A decade has passed since the University of Colorado Boulder closed its campus on 4/20, forever ending the well-known annual marijuana smokeout on campus.
But the significance of the day lives on.
Students, employees and community members no longer gather on Farrand Field or at the Norlin Quad, where thousands once congregated to partake in the yearly tradition of smoking marijuana together. But they have continued to recognize 4/20 in a way that allows them to learn about its history and the importance of drug education.
“I thought (the smokeout) was a wasted opportunity,” said Caroline Conzelman, an associate professor with the Global Studies Academic Program at CU Boulder. “To me, it didn’t go nearly far enough, especially with so many thousands of people on campus every year. There was no education and no discussion about how many people are rotting in jail for what everyone is doing on campus.”
After the campus ended the smokeout in 2012, Conzelman decided to change the way 4/20 was recognized at CU Boulder. She designed the course Culture and Power: Drug Policy, which began during spring 2014, when Colorado recreational dispensaries opened to begin selling recreational marijuana, she said.
In the course’s curriculum, she created an event that required students to help her plan and hold a 4/20 event in a way that recognized the significance of the day and importance of drug education. The event she formed was designed to model teach-ins, which were held during the Vietnam War to raise awareness and address issues that public officials were not properly addressing, Conzelman said.
“The idea was that students would have more information about legalization, why CU shut down campus and turned it into a police state, and what the pathways forward were,” she said.
Conzelman said the event hosted multiple speakers, including an herbalist and CU Boulder Chancellor Philip DiStefano.
After the first cannabis teach-in, Conzelman connected with the CU Boulder student group Students for Sensible Drug Policy, which held a symposium that year to educate students on drugs. Conzelman became their faculty adviser and later, she became the adviser for the Psychedelic Club as well. Eventually, they all began working together to hold what is now the annual Cannabis and Psychedelic Symposium.
“We created a paradigm shift away from the smokeout and disruption and wasted opportunity and also away from the lockout, which also had been ineffective,” Conzelman said.
Chad Tannous, CU Boulder alumnus and former chapter president with Students for Sensible Drug Policy, said the symposium is important because it ripped the Band-Aid off the topic of drug use, which has long been taboo on campus. It allows students to feel like drug use is OK, but it also gives them the opportunity to learn about drugs and how to be safe if they did use them.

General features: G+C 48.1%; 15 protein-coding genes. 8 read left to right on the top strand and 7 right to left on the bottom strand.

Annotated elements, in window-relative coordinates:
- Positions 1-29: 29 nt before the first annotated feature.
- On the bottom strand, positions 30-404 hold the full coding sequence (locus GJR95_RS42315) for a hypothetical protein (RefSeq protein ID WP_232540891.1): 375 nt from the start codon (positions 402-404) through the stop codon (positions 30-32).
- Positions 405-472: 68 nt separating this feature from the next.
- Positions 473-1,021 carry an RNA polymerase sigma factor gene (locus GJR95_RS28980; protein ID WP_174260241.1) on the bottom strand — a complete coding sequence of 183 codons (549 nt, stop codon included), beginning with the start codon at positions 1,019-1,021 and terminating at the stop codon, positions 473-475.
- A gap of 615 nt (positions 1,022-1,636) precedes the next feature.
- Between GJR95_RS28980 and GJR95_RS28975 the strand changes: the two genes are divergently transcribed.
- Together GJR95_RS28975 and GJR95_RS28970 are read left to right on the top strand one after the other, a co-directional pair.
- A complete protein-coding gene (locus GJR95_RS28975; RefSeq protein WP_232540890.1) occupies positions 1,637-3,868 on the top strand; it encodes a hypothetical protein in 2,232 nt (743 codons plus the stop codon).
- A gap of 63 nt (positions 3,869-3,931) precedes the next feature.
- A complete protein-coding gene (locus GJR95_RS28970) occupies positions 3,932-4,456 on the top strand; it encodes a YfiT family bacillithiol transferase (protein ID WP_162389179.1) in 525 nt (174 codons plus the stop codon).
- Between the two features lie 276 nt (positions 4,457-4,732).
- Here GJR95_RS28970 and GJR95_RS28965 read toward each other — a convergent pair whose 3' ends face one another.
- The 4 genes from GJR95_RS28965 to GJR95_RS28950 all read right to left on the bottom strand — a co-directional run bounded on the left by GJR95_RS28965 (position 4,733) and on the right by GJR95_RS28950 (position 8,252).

“I think people have a right to party and have fun,” he said. “I think it’s an honor to the 4/20 season, (when) we celebrate the time to alter our consciousness and our freedom to do so, I think it’s more respectful to have speakers there and highlight the people who are studying the industry.”
Before moving to Boulder from New Jersey to attend CU Boulder in 2018, Satya Rath said she had heard about the annual smokeout, which gave CU Boulder a reputation for marijuana use.
“I totally would have assumed it was still a thing,” she said.
When she joined the Psychedelic Club and Students for Sensible Drug Policy, she learned the important role education plays in changing the stigma around drug use that has long been ingrained on CU Boulder’s campus.
“A lot of the stuff we have done is to accommodate the change in attitude since the 4/20 smokeout,” she said. “With everybody in the Psychedelic Club and everyone coming together, it has become evident that people need education and people care about education. A huge part of my work is working to rewrite the narrative surrounding drug addiction.”
Rath said one year they hosted a speaker with Harm Reduction Action Center who talked about safe drug use.
“(When) you understand that people are going to use drugs, it then becomes our responsibility to prevent harm and prevent death,” she said. “Ways that people do that is safe needle exchanges, safe injection sites, access to resources and rehabilitation centers.”
Although Conzelman and the student groups have come a long way in the past decade to educate people and start a conversation around dug use, there is still work to be done, she said.
“Talking about all drugs and drug policy is 100% interdisciplinary,” Conzelman said. “You can come from any major, any department, and you can study these subjects. “It’s really exciting, and it’s just a matter of time until the university is able to treat cannabis really as a career path.”